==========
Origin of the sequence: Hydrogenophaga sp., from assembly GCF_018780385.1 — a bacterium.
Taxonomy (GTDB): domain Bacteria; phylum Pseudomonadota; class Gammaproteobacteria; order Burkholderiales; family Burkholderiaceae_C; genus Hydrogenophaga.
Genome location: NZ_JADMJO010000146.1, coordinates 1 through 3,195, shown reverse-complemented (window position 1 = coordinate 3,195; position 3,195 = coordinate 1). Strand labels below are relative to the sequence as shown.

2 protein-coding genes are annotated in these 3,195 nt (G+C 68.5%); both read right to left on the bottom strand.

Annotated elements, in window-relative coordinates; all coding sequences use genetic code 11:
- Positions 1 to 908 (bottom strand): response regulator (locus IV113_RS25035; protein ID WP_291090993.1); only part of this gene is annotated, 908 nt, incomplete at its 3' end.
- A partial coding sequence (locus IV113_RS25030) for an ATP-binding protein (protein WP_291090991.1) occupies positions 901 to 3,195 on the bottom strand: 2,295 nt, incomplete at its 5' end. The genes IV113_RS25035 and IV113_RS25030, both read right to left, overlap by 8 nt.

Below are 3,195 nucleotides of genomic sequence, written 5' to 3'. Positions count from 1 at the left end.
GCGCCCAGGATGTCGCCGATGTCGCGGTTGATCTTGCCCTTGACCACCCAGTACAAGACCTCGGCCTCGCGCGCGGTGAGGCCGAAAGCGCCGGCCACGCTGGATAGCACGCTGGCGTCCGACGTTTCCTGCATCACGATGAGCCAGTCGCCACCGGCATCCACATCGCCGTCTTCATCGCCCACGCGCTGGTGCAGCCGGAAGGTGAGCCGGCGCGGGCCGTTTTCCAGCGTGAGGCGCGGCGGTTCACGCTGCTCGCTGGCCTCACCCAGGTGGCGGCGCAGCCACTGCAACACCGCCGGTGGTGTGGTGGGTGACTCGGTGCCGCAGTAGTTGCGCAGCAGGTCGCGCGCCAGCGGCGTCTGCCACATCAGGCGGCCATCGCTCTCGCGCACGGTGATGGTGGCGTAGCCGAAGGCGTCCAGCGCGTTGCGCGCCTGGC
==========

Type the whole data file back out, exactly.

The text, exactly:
Origin of the sequence: Hydrogenophaga sp., from assembly GCF_018780385.1 — a bacterium.
Taxonomy (GTDB): domain Bacteria; phylum Pseudomonadota; class Gammaproteobacteria; order Burkholderiales; family Burkholderiaceae_C; genus Hydrogenophaga.
Genome location: NZ_JADMJO010000146.1, coordinates 1 through 3,195, shown reverse-complemented (window position 1 = coordinate 3,195; position 3,195 = coordinate 1). Strand labels below are relative to the sequence as shown.

2 protein-coding genes are annotated in these 3,195 nt (G+C 68.5%); both read right to left on the bottom strand.

Annotated elements, in window-relative coordinates; all coding sequences use genetic code 11:
- Positions 1 to 908 (bottom strand): response regulator (locus IV113_RS25035; protein ID WP_291090993.1); only part of this gene is annotated, 908 nt, incomplete at its 3' end.
- A partial coding sequence (locus IV113_RS25030) for an ATP-binding protein (protein WP_291090991.1) occupies positions 901 to 3,195 on the bottom strand: 2,295 nt, incomplete at its 5' end. The genes IV113_RS25035 and IV113_RS25030, both read right to left, overlap by 8 nt.

Below are 3,195 nucleotides of genomic sequence, written 5' to 3'. Positions count from 1 at the left end.
GCGCCCAGGATGTCGCCGATGTCGCGGTTGATCTTGCCCTTGACCACCCAGTACAAGACCTCGGCCTCGCGCGCGGTGAGGCCGAAAGCGCCGGCCACGCTGGATAGCACGCTGGCGTCCGACGTTTCCTGCATCACGATGAGCCAGTCGCCACCGGCATCCACATCGCCGTCTTCATCGCCCACGCGCTGGTGCAGCCGGAAGGTGAGCCGGCGCGGGCCGTTTTCCAGCGTGAGGCGCGGCGGTTCACGCTGCTCGCTGGCCTCACCCAGGTGGCGGCGCAGCCACTGCAACACCGCCGGTGGTGTGGTGGGTGACTCGGTGCCGCAGTAGTTGCGCAGCAGGTCGCGCGCCAGCGGCGTCTGCCACATCAGGCGGCCATCGCTCTCGCGCACGGTGATGGTGGCGTAGCCGAAGGCGTCCAGCGCGTTGCGCGCCTGGC